Mark Loundy
What the heck were you expecting when you joined Instagram?

OK, everybody has now ridden the Instagram roller coaster from the depths of complacency to the peak of righteous indignation. Instagram has backed off its proposed changes to its Terms of Service (TOS) and everything can go back to the way it was.

I hope to heck not! The old TOS were hardly photographer friendly.

Here’s the old (and slated to be current) TOS under the “Rights” section:

“1. Instagram does not claim ownership of any Content that you post on or through the Service. Instead, you hereby grant to Instagram a non-exclusive, fully paid and royalty-free, transferable, sub-licensable, worldwide license to use the Content that you post on or through the Service, subject to the Service’s Privacy Policy, available here http://instagram.com/legal/privacy/, including but not limited to sections 3 (“Sharing of Your Information”), 4 (“How We Store Your Information”), and 5 (“Your Choices About Your Information”). You can choose who can view your Content and activities, including your photos, as described in the Privacy Policy.”

Let’s take each sentence and translate it into English:

1. “Instagram does not claim ownership of any Content that you post on or through the Service.”

This one’s easy. They say that you own your stuff and they don’t. But “ownership” is not what it’s all about with imagery. It’s all about rights and licenses.

2. “Instead, you hereby grant to Instagram a non-exclusive, fully paid and royalty-free, transferable, sub-licensable, worldwide license to use the Content that you post on or through the Service, subject to the Service’s Privacy Policy, available here, including but not limited to sections 3 (“Sharing of Your Information”), 4 (“How We Store Your Information”), and 5 (“Your Choices About Your Information”).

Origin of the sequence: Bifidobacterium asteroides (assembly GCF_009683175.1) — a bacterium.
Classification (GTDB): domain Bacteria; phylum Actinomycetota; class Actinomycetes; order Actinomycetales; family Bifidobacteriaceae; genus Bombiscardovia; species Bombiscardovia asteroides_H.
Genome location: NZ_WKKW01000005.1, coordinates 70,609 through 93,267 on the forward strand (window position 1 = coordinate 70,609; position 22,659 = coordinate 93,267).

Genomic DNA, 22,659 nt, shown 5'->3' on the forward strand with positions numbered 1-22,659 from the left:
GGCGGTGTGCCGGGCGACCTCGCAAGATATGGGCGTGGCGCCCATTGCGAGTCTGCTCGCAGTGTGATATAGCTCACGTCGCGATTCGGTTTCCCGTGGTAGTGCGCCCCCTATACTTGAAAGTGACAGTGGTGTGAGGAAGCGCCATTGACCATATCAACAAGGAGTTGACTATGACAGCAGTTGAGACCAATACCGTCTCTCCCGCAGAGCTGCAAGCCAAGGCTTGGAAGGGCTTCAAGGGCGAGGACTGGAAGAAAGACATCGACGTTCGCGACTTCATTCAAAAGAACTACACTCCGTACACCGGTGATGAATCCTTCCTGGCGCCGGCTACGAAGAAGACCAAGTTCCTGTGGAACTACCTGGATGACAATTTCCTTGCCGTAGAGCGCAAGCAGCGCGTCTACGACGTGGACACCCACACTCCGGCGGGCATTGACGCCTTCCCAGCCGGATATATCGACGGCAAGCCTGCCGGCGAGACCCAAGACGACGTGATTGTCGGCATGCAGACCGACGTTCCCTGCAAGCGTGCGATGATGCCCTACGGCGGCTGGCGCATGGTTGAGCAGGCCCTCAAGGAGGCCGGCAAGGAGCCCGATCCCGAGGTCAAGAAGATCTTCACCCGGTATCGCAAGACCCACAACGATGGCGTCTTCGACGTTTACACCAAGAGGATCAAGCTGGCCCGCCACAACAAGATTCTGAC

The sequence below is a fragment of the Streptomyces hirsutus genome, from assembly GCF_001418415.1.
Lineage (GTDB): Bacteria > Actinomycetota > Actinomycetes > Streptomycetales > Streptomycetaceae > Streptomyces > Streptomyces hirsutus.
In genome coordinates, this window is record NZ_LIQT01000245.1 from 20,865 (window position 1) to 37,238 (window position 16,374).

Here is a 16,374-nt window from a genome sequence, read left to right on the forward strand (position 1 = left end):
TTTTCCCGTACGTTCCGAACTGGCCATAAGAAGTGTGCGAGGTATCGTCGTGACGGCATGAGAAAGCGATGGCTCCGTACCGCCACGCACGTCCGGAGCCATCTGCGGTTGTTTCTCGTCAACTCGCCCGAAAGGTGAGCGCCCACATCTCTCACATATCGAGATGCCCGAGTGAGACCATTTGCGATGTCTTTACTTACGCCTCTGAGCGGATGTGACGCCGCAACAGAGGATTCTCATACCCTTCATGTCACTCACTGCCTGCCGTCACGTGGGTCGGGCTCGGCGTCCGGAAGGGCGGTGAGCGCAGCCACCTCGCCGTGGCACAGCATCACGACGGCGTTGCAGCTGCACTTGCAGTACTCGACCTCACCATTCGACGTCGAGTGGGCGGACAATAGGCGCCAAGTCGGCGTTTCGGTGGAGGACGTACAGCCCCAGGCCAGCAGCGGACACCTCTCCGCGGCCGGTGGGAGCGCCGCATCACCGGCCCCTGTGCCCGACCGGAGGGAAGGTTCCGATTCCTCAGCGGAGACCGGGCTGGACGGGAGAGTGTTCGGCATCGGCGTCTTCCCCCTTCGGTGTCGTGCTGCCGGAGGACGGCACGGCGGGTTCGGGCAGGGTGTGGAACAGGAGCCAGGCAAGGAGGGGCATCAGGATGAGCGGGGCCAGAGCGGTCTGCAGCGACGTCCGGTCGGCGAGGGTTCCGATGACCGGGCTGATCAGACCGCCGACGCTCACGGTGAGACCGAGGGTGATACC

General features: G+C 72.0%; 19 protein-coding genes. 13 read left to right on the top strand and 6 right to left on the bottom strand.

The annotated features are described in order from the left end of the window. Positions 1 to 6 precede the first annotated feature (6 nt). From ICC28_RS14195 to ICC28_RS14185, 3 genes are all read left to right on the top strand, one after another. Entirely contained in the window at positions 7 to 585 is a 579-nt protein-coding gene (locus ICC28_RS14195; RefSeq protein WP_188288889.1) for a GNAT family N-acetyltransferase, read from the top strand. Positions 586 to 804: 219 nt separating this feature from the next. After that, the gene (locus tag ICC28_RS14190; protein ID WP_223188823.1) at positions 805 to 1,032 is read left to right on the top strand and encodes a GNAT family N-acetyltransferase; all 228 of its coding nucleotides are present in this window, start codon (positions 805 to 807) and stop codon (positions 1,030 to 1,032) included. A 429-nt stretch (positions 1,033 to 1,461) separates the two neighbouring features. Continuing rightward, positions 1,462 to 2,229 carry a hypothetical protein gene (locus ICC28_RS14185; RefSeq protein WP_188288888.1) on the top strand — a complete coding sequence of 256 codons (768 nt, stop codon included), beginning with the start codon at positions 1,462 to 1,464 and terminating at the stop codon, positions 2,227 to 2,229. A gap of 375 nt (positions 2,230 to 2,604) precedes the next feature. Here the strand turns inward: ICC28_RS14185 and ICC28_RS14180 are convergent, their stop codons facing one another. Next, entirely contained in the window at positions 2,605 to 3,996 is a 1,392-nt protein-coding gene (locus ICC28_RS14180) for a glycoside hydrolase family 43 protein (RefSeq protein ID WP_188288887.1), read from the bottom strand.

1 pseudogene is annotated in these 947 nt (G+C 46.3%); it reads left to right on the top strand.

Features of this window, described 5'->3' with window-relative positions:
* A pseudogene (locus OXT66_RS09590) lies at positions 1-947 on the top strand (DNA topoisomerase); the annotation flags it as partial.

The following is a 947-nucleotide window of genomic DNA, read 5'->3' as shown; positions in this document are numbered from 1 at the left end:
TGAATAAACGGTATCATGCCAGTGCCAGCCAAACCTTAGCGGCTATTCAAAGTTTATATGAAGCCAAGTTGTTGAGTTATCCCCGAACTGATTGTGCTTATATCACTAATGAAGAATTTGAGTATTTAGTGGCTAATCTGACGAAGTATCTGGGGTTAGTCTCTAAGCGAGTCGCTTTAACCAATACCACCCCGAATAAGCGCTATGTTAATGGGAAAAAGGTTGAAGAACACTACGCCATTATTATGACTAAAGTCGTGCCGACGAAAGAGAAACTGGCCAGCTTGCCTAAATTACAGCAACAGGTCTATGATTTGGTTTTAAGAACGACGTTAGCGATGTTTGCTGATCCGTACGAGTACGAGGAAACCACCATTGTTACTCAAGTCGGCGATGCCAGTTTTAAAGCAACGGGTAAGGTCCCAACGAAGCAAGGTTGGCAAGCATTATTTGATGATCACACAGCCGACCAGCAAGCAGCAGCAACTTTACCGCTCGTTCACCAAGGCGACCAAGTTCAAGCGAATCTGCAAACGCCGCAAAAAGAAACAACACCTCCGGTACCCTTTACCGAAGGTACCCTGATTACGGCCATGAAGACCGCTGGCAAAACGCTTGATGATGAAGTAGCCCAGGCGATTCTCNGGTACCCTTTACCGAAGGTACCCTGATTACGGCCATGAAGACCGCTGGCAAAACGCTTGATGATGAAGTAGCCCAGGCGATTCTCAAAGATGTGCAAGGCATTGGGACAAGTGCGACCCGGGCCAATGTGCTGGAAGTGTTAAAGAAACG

”This means that you grant them the right to use your stuff in any way they choose, including charging others for usage (“sub-licensable”.) The term “non-exclusive” means that you can still use your stuff.

The recent dust-up over the TOS changes focused on Instagram’s proposed intent to use member images in advertising without cutting the photographer in on the deal. Well guess what? The TOS permitted that before and the “new” TOS do too. The only significant difference is that Instagram no longer claims the right to use the photographer’s name and/or likeness along with advertising they might sell.

Instagram is and has always been a business. They have the right to make money. I think that all social media users have the responsibility to participate with the clear knowledge of the legal and financial implications of their participation. In this case, their uploaded images and interaction with other users form the core value of the company. Each individual has to decide if the value they get out of membership is worth the usage rights they give to the company. I’d be surprised if that particular calculus works out for any professional photographer.

  1. markloundy posted this
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